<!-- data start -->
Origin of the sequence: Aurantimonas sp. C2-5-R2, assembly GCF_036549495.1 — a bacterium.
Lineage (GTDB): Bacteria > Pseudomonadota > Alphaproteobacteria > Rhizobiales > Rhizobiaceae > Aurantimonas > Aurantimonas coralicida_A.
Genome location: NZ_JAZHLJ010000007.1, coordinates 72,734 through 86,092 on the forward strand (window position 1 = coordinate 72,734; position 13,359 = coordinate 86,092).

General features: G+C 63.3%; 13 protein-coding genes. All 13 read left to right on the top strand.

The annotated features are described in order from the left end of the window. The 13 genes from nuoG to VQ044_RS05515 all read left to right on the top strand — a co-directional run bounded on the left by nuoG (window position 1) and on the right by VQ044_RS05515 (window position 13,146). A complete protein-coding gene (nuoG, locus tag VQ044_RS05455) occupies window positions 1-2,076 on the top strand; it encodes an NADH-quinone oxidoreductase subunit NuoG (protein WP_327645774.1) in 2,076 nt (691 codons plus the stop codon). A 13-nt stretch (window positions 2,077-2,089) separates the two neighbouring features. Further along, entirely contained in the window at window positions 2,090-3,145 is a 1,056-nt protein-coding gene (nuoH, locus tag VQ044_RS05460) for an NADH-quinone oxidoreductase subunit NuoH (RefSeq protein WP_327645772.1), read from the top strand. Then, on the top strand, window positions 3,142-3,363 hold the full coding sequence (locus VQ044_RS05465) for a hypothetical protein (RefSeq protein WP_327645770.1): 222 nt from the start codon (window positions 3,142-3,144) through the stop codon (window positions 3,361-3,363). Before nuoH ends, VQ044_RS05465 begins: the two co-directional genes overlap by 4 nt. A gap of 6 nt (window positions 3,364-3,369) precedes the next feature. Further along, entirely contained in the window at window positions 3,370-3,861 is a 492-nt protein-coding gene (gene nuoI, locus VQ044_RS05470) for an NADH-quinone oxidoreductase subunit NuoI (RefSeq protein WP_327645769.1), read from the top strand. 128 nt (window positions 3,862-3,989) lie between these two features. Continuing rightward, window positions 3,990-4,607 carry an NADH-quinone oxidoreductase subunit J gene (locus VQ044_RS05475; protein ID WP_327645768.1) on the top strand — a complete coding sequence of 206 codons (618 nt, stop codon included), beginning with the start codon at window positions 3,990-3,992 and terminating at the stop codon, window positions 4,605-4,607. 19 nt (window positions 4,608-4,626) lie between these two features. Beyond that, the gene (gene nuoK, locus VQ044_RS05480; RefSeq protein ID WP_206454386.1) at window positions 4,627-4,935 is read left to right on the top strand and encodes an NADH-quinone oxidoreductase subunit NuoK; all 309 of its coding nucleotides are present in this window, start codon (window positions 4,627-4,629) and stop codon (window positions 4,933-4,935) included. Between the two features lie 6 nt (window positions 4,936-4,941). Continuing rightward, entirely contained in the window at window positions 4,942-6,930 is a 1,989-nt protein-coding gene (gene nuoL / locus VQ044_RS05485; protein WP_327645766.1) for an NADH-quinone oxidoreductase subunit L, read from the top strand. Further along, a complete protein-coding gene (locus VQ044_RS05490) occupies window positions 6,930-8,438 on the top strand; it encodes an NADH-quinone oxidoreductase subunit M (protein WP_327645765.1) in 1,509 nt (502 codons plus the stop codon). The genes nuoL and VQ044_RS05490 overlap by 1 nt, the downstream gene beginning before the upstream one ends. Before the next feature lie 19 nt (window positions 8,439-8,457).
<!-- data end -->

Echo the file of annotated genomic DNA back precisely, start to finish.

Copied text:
Origin of the sequence: Aurantimonas sp. C2-5-R2, assembly GCF_036549495.1 — a bacterium.
Lineage (GTDB): Bacteria > Pseudomonadota > Alphaproteobacteria > Rhizobiales > Rhizobiaceae > Aurantimonas > Aurantimonas coralicida_A.
Genome location: NZ_JAZHLJ010000007.1, coordinates 72,734 through 86,092 on the forward strand (window position 1 = coordinate 72,734; position 13,359 = coordinate 86,092).

General features: G+C 63.3%; 13 protein-coding genes. All 13 read left to right on the top strand.

The annotated features are described in order from the left end of the window. The 13 genes from nuoG to VQ044_RS05515 all read left to right on the top strand — a co-directional run bounded on the left by nuoG (window position 1) and on the right by VQ044_RS05515 (window position 13,146). A complete protein-coding gene (nuoG, locus tag VQ044_RS05455) occupies window positions 1-2,076 on the top strand; it encodes an NADH-quinone oxidoreductase subunit NuoG (protein WP_327645774.1) in 2,076 nt (691 codons plus the stop codon). A 13-nt stretch (window positions 2,077-2,089) separates the two neighbouring features. Further along, entirely contained in the window at window positions 2,090-3,145 is a 1,056-nt protein-coding gene (nuoH, locus tag VQ044_RS05460) for an NADH-quinone oxidoreductase subunit NuoH (RefSeq protein WP_327645772.1), read from the top strand. Then, on the top strand, window positions 3,142-3,363 hold the full coding sequence (locus VQ044_RS05465) for a hypothetical protein (RefSeq protein WP_327645770.1): 222 nt from the start codon (window positions 3,142-3,144) through the stop codon (window positions 3,361-3,363). Before nuoH ends, VQ044_RS05465 begins: the two co-directional genes overlap by 4 nt. A gap of 6 nt (window positions 3,364-3,369) precedes the next feature. Further along, entirely contained in the window at window positions 3,370-3,861 is a 492-nt protein-coding gene (gene nuoI, locus VQ044_RS05470) for an NADH-quinone oxidoreductase subunit NuoI (RefSeq protein WP_327645769.1), read from the top strand. 128 nt (window positions 3,862-3,989) lie between these two features. Continuing rightward, window positions 3,990-4,607 carry an NADH-quinone oxidoreductase subunit J gene (locus VQ044_RS05475; protein ID WP_327645768.1) on the top strand — a complete coding sequence of 206 codons (618 nt, stop codon included), beginning with the start codon at window positions 3,990-3,992 and terminating at the stop codon, window positions 4,605-4,607. 19 nt (window positions 4,608-4,626) lie between these two features. Beyond that, the gene (gene nuoK, locus VQ044_RS05480; RefSeq protein ID WP_206454386.1) at window positions 4,627-4,935 is read left to right on the top strand and encodes an NADH-quinone oxidoreductase subunit NuoK; all 309 of its coding nucleotides are present in this window, start codon (window positions 4,627-4,629) and stop codon (window positions 4,933-4,935) included. Between the two features lie 6 nt (window positions 4,936-4,941). Continuing rightward, entirely contained in the window at window positions 4,942-6,930 is a 1,989-nt protein-coding gene (gene nuoL / locus VQ044_RS05485; protein WP_327645766.1) for an NADH-quinone oxidoreductase subunit L, read from the top strand. Further along, a complete protein-coding gene (locus VQ044_RS05490) occupies window positions 6,930-8,438 on the top strand; it encodes an NADH-quinone oxidoreductase subunit M (protein WP_327645765.1) in 1,509 nt (502 codons plus the stop codon). The genes nuoL and VQ044_RS05490 overlap by 1 nt, the downstream gene beginning before the upstream one ends. Before the next feature lie 19 nt (window positions 8,439-8,457).